LTCI Claims Process And Care Coordination

The long term care insurance (LTCI) claims process and care coordination can be a mystery to policyholders and their financial advisors. It can also be an objection to purchasing LTCI if a client has a negative impression or believes the carrier won’t meet its claims obligation. Even some of the best long term care insurance specialists have questions about the claims and care coordination process. BuddyIns teamed up with our community partner, Amada Senior Care, to answer some of the tough questions around the current claims process and what the future holds as this wave of seniors seeks extended care.

Barry: Let’s start by unpacking the current situation that retirees and seniors are finding themselves in as they enter retirement and age in place. We’ve all heard about the wave of baby boomers entering retirement, and the potential challenges this large aging demographic may impose on our society. As a top national senior care agency, what do you recognize about the situation seniors are facing today?

Thomas: The senior care continuum is incredibly complex. Every administration has been working to address the issue since Roosevelt signed the Social Security act into law and President Johnson signed the Medicare and Medicaid Act. Our aging population presents a public health crisis that affects families, wealth dynamics, economic productivity, hospitals, healthcare systems, and ultimately social and government efficacy.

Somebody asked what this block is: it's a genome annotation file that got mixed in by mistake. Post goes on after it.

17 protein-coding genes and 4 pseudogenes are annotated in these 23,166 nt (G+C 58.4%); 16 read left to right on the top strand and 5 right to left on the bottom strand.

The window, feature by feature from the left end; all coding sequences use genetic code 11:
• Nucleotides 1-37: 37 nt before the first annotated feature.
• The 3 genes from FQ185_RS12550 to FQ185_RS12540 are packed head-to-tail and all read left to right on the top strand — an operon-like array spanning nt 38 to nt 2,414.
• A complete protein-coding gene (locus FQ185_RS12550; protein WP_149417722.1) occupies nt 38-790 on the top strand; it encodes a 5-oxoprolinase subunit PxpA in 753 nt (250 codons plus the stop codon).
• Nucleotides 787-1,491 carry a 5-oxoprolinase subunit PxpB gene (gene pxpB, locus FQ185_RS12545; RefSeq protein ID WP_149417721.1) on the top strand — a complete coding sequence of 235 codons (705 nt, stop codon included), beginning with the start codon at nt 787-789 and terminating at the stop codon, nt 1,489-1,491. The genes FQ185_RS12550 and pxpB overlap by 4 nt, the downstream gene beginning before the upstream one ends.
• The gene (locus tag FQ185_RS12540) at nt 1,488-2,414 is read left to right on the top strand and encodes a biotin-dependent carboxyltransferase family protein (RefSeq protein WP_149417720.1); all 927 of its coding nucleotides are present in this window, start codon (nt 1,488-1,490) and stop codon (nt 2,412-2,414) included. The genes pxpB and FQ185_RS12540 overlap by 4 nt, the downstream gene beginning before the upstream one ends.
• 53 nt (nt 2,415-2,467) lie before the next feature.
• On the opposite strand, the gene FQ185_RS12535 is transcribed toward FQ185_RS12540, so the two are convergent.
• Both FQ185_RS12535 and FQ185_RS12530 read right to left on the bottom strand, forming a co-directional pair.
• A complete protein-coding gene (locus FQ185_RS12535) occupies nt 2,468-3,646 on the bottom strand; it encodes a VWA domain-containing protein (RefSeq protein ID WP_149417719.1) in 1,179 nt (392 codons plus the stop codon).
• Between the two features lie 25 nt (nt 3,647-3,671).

This large generation of baby boomers aging in place presents several challenges, the largest of which might be the cost to social programs. The government, through Medicare and Medicaid, is the largest payer of healthcare costs, specifically for seniors as they need increased health resources. Senior care and long term care additionally represent exorbitant costs that our government programs aren’t ready to handle. There is increased attention and concern on this issue demonstrated by moves such as Washington’s creation of a public long term care program to shift costs away from their state Medicaid budget, and the dozen other states soon to follow suit. Or the federal government’s attempt to include long term care benefits in the ACA (Affordable Care Act) and multiple proposed fed initiatives being evaluated currently. There is a substantial need for our society to get its arms around what to do with our senior population.